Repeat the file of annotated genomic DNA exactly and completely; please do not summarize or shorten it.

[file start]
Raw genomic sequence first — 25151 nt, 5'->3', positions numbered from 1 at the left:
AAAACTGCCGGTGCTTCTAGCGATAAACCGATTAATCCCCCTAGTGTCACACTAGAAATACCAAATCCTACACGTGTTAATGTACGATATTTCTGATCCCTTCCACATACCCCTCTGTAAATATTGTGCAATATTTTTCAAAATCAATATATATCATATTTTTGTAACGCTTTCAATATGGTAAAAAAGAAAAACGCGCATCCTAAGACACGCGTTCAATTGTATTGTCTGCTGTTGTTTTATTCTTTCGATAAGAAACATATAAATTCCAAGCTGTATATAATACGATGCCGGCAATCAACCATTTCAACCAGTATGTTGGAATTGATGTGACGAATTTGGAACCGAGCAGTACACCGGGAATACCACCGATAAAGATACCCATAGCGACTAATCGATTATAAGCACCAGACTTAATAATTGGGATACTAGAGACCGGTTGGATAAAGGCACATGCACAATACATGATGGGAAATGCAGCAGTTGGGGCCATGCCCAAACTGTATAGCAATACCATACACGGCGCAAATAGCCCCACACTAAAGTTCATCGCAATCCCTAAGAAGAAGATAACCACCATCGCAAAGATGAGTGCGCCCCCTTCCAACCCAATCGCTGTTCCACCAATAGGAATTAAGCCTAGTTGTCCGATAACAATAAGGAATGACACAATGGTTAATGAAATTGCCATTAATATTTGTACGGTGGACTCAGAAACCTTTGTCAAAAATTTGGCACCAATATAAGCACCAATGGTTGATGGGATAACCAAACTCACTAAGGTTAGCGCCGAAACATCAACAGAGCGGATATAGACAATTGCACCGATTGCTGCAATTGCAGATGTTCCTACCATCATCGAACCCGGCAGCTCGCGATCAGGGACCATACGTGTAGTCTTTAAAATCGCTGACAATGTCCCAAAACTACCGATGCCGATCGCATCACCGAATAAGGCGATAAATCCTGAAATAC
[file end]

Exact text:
Raw genomic sequence first — 25151 nt, 5'->3', positions numbered from 1 at the left:
AAAACTGCCGGTGCTTCTAGCGATAAACCGATTAATCCCCCTAGTGTCACACTAGAAATACCAAATCCTACACGTGTTAATGTACGATATTTCTGATCCCTTCCACATACCCCTCTGTAAATATTGTGCAATATTTTTCAAAATCAATATATATCATATTTTTGTAACGCTTTCAATATGGTAAAAAAGAAAAACGCGCATCCTAAGACACGCGTTCAATTGTATTGTCTGCTGTTGTTTTATTCTTTCGATAAGAAACATATAAATTCCAAGCTGTATATAATACGATGCCGGCAATCAACCATTTCAACCAGTATGTTGGAATTGATGTGACGAATTTGGAACCGAGCAGTACACCGGGAATACCACCGATAAAGATACCCATAGCGACTAATCGATTATAAGCACCAGACTTAATAATTGGGATACTAGAGACCGGTTGGATAAAGGCACATGCACAATACATGATGGGAAATGCAGCAGTTGGGGCCATGCCCAAACTGTATAGCAATACCATACACGGCGCAAATAGCCCCACACTAAAGTTCATCGCAATCCCTAAGAAGAAGATAACCACCATCGCAAAGATGAGTGCGCCCCCTTCCAACCCAATCGCTGTTCCACCAATAGGAATTAAGCCTAGTTGTCCGATAACAATAAGGAATGACACAATGGTTAATGAAATTGCCATTAATATTTGTACGGTGGACTCAGAAACCTTTGTCAAAAATTTGGCACCAATATAAGCACCAATGGTTGATGGGATAACCAAACTCACTAAGGTTAGCGCCGAAACATCAACAGAGCGGATATAGACAATTGCACCGATTGCTGCAATTGCAGATGTTCCTACCATCATCGAACCCGGCAGCTCGCGATCAGGGACCATACGTGTAGTCTTTAAAATCGCTGACAATGTCCCAAAACTACCGATGCCGATCGCATCACCGAATAAGGCGATAAATCCTGAAATAC